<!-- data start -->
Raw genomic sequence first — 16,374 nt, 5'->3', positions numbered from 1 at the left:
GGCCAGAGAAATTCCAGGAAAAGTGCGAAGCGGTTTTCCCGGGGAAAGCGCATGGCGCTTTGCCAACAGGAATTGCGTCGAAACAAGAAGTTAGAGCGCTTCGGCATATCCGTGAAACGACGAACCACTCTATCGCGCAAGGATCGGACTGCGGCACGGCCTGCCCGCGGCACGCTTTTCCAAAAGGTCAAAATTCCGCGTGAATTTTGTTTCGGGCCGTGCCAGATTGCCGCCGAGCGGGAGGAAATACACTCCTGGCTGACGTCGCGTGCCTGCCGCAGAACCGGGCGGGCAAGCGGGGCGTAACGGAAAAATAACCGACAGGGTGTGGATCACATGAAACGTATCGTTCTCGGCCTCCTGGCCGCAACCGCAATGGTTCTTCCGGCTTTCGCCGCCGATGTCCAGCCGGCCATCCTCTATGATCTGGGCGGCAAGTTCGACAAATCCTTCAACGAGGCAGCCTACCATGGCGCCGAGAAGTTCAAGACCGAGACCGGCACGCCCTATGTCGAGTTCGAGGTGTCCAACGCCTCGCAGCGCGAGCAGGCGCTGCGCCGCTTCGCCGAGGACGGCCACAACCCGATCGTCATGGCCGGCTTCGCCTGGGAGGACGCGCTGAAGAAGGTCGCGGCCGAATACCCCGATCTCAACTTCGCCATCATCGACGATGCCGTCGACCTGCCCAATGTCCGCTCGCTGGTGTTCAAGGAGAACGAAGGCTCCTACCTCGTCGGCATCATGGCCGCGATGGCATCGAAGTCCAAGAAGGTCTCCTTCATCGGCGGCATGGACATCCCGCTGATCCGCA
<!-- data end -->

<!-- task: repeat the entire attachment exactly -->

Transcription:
Raw genomic sequence first — 16,374 nt, 5'->3', positions numbered from 1 at the left:
GGCCAGAGAAATTCCAGGAAAAGTGCGAAGCGGTTTTCCCGGGGAAAGCGCATGGCGCTTTGCCAACAGGAATTGCGTCGAAACAAGAAGTTAGAGCGCTTCGGCATATCCGTGAAACGACGAACCACTCTATCGCGCAAGGATCGGACTGCGGCACGGCCTGCCCGCGGCACGCTTTTCCAAAAGGTCAAAATTCCGCGTGAATTTTGTTTCGGGCCGTGCCAGATTGCCGCCGAGCGGGAGGAAATACACTCCTGGCTGACGTCGCGTGCCTGCCGCAGAACCGGGCGGGCAAGCGGGGCGTAACGGAAAAATAACCGACAGGGTGTGGATCACATGAAACGTATCGTTCTCGGCCTCCTGGCCGCAACCGCAATGGTTCTTCCGGCTTTCGCCGCCGATGTCCAGCCGGCCATCCTCTATGATCTGGGCGGCAAGTTCGACAAATCCTTCAACGAGGCAGCCTACCATGGCGCCGAGAAGTTCAAGACCGAGACCGGCACGCCCTATGTCGAGTTCGAGGTGTCCAACGCCTCGCAGCGCGAGCAGGCGCTGCGCCGCTTCGCCGAGGACGGCCACAACCCGATCGTCATGGCCGGCTTCGCCTGGGAGGACGCGCTGAAGAAGGTCGCGGCCGAATACCCCGATCTCAACTTCGCCATCATCGACGATGCCGTCGACCTGCCCAATGTCCGCTCGCTGGTGTTCAAGGAGAACGAAGGCTCCTACCTCGTCGGCATCATGGCCGCGATGGCATCGAAGTCCAAGAAGGTCTCCTTCATCGGCGGCATGGACATCCCGCTGATCCGCA